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Posts Tagged ‘gourmet spices’

I’m here, but for how long I’m not sure.  First craft fair of the season and it was slowwwwwww.  Ah, but there are more to come!  It always looks up the closer to Christmas we get.  I just love this time of year.  Enough of this for now, let’s head to my favorite sauce–Bechamel!  Oh, excuse you!

Start by making a White Roux.  Now, this is not book learning you will be getting from me, but experience.  I DO use butter as my fat source–REAL BUTTER folks.  I take a pan, put in about 4-5 tablespoons of butter and heat it up on medium high heat.  When fat thins I add 6-7 tablespoons of flour and whisk briskly until the mixture begins to thin and bubble.  I then turn the heat to low and reduce the amount of whisking I do until I smell a toasty aroma arising from the roux. I usually let it cook for about 1-2 minutes more (don’t let it brown) and then remove it and set it aside.  For what follows you will need 4-6 tablespoons of this roux.

In a separate pot, heat up about one quart of milk (I use whole milk to get the smoothest blend) until it is SIMMERING.  Add the roux to the milk and whisk until the two come together smoothly, simmering while doing so.  Add salt to taste and two pinches of nutmeg.  I don’t like to taste the nutmeg as an “ingredient,” I just use it to add depth of flavor.  I also add a pinch of powdered white pepper and 1/4 of a yellow onion, peeled and sliced (not to small–what you want is the flavor).  I will sometimes also add a bay leaf and bit of vanilla bean, etc, depending on what I’m using the sauce for.  For now, just add the onion and one bay leaf (along with the nutmeg).  Simmer for about 20 minutes, adding more whole milk if the sauce thickens to quickly.  When done pour through a sieve and viola–BECHAMEL!  

Although this is a very BASIC Bechamel Sauce, you can do a lot with it. 

1.  You can throw in some Parmesan, Romano or both (grated please, 6-8 oz. please) into the sauce, melt it and pour it over some pasta.  Delicious. 

2.  You can make it into a heavy cream sauce by adding about 4-8 ounces of heated, heavy cream along with your favorite spices from Adult Indulgences, Wickedly Delicious Custom Spice Blends (http://www.adultindulgences.etsy.com), such as Tuscan Sun, Sicilian Prince, or even Oh India!  Again, great on pasta, baked chicken, etc.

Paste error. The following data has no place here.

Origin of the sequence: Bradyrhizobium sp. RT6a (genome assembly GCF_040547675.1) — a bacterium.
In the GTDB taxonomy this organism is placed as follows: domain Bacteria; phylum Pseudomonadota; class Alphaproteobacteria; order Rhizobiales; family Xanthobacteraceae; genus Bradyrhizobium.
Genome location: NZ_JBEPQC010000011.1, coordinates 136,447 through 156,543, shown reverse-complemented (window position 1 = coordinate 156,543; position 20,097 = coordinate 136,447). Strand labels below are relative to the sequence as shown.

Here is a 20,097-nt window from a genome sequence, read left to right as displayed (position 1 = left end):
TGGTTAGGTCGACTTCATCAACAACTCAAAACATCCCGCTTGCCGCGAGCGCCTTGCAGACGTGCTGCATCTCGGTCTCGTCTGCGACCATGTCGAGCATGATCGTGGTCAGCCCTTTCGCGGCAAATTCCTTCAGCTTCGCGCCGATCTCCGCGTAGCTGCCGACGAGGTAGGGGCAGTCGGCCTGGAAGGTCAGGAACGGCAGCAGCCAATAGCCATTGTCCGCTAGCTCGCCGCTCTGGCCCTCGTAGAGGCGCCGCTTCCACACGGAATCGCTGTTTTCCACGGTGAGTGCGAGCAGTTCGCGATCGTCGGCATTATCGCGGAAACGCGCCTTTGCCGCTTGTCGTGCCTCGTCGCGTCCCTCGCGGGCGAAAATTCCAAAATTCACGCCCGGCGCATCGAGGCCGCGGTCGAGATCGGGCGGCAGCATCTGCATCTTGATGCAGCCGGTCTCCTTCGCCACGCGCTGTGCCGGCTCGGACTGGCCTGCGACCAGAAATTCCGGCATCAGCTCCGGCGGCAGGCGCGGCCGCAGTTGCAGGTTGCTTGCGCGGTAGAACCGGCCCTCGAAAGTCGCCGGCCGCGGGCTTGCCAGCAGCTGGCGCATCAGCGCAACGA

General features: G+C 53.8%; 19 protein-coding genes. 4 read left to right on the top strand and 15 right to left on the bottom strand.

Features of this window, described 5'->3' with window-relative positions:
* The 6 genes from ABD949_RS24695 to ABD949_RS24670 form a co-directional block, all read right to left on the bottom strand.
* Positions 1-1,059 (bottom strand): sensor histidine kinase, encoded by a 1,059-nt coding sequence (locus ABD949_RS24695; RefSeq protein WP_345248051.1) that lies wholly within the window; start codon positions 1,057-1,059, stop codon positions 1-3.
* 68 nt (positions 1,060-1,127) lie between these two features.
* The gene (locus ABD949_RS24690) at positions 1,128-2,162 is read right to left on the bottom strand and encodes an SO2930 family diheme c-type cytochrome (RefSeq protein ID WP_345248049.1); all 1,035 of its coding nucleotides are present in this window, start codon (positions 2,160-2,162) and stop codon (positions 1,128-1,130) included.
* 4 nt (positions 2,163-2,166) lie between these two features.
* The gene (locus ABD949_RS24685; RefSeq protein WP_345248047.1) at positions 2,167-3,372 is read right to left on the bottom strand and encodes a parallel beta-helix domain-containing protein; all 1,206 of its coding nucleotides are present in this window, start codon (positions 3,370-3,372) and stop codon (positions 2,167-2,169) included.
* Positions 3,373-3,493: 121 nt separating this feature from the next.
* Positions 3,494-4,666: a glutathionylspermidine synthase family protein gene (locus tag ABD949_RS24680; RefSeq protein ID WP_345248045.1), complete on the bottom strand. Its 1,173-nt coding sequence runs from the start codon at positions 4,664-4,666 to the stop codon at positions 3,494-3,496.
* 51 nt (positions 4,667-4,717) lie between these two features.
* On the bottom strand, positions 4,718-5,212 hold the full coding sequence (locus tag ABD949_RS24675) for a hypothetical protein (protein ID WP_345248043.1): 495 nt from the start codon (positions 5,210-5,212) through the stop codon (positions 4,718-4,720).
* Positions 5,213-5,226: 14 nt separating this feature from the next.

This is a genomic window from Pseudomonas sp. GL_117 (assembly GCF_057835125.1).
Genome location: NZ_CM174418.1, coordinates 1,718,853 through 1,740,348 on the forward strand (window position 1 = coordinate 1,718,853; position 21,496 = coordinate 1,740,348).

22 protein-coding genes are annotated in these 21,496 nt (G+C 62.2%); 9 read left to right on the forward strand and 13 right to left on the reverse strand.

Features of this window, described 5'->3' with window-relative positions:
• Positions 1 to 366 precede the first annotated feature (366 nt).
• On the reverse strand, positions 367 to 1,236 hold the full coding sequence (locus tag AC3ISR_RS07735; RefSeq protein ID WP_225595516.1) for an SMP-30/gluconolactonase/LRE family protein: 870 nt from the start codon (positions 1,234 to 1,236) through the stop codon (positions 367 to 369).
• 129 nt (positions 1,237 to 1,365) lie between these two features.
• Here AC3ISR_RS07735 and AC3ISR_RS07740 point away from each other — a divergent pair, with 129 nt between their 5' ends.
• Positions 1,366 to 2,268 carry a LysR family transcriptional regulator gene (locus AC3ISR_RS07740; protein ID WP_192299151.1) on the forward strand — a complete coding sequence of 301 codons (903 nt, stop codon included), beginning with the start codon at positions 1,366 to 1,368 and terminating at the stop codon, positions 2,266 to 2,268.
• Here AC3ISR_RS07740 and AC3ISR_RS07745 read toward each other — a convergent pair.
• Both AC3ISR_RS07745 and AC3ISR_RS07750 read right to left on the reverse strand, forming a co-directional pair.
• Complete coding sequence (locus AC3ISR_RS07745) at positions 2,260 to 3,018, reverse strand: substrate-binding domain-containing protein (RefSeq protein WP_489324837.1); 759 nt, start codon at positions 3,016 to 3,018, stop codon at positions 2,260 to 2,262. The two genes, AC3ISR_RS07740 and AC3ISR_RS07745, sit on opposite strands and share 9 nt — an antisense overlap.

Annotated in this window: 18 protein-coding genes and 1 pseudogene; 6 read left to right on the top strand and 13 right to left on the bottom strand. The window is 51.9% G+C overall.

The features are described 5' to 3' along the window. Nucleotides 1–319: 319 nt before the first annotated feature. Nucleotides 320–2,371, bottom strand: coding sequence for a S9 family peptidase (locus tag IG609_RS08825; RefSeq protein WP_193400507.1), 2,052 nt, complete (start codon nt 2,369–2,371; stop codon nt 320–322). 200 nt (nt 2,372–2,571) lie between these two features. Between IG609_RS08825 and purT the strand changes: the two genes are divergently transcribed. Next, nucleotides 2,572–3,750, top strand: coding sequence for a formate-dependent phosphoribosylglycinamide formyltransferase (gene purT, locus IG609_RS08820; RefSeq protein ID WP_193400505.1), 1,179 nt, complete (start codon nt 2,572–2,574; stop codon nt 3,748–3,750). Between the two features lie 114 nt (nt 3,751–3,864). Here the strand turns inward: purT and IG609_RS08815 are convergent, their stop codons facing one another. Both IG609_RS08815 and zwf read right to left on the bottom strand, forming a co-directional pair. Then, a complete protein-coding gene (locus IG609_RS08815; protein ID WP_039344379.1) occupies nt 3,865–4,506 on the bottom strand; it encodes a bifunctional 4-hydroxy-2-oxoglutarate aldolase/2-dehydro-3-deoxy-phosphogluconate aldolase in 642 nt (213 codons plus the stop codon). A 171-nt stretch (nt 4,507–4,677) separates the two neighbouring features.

3.  You can stir in 4 ounces of Gruyère (an incredible cheese indeed) and 2 oz. of Parmesan (grated) until melted.  Then remove from heat and add in 2 oz. of butter.  Stir well.  Again, this goes well with pasta, chicken, etc.  This is known in the field as a Mornay Sauce.

4.  And, you can make my husband’s favorite….Cheddar Cheese Sauce.  Add 8-9 oz. of cheddar cheese (grated please), 1/2 tsp of dry mustard, and two tbls of Worcestershire sauce.  Place all ingredients into warm Bechamel and heat until melted.  Pour over pasta and just die!

Really, you can put just about anything into a Bechamel sauce.  That is what makes it so very cool.  An easy way to make a fantastic sauce that you can use for virtually everything!  It can be dainty or robust.  You choose!  But, I make my Bechamel Sauces just how I like my men….robust and naughty!

Photo Courtesy of:  http://www.independent.co.uk/multimedia/archive/00284/Mr_January__Peter_L_284932t.jpg

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This image complements of:  http://www.banlieusardises.com/wp/media/img/fines_herbes_agneau.jpg 

 

Sorry, I know the title is corny.  But, as promised, here is a special recipe for your own Fines Herbes French spice blend.  Fines Herbes was a blend developed and used most often in egg dishes.  Now, however, it has broader uses.  And, as with most other common blends each user can have his/her own special recipe.   Granted, Gilles Marini won’t be in your kitchen or dining with you over a delicious omelet sprinkled with Fines Herbes, but we can dream.  Ah, yes we can.

Fines Herbes Spice Blend Recipe

1 tbsp. dried Tarragon

1 tbsp. dried Parsley

1 tbsp. dried Chives

1 tbsp. dried Chervil

1 tbsp. dried Basil

2 tsp. dried Sweet Marjoram

As always, place all ingredients in a spice of coffee bean blender and blend until powdered.  Place in glass jar with lid tightly sealed.  Keep away from heat, light, and moisture.  Now, you are ready to enjoy an incredible egg dish.  See my recipe page for a suggested omelet made with Fines Herbes.  Oh, don’t forget to visit my Etsy Sellers You Must See page to get a look at my wonderful new etsy photographers.  Talk about taking your breath away!  Almost as good as Gilles Marini in my kitchen, cooking, ……naked. 🙂

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Good very early morning blog fans and passers-by.  I know you are waiting, breath held, for my Herbes De Provence spice mix recipe.  This recipe contains culinary Lavender.  It is said by the French and many American chefs that the American palate doesn’t like the light floral bitterness that Lavender provides.  However, a true Herbes De Provence recipe will include Lavender.  If you prefer to not add the Lavender it is up to you.  Hold on to your beret because here it comes.

Herbes De Provence Spice Mix Recipe

3 tbsp dried marjoram

1 tsp dried basil

1 tsp dried rosemary

1/2 tsp fennel seeds

1 1/2 tsp culinary lavender buds

1/2 tsp dried, powdered Lemon peel (no white of the skin allowed)

1/2 tsp dried sage

3 tbsp dried summer savory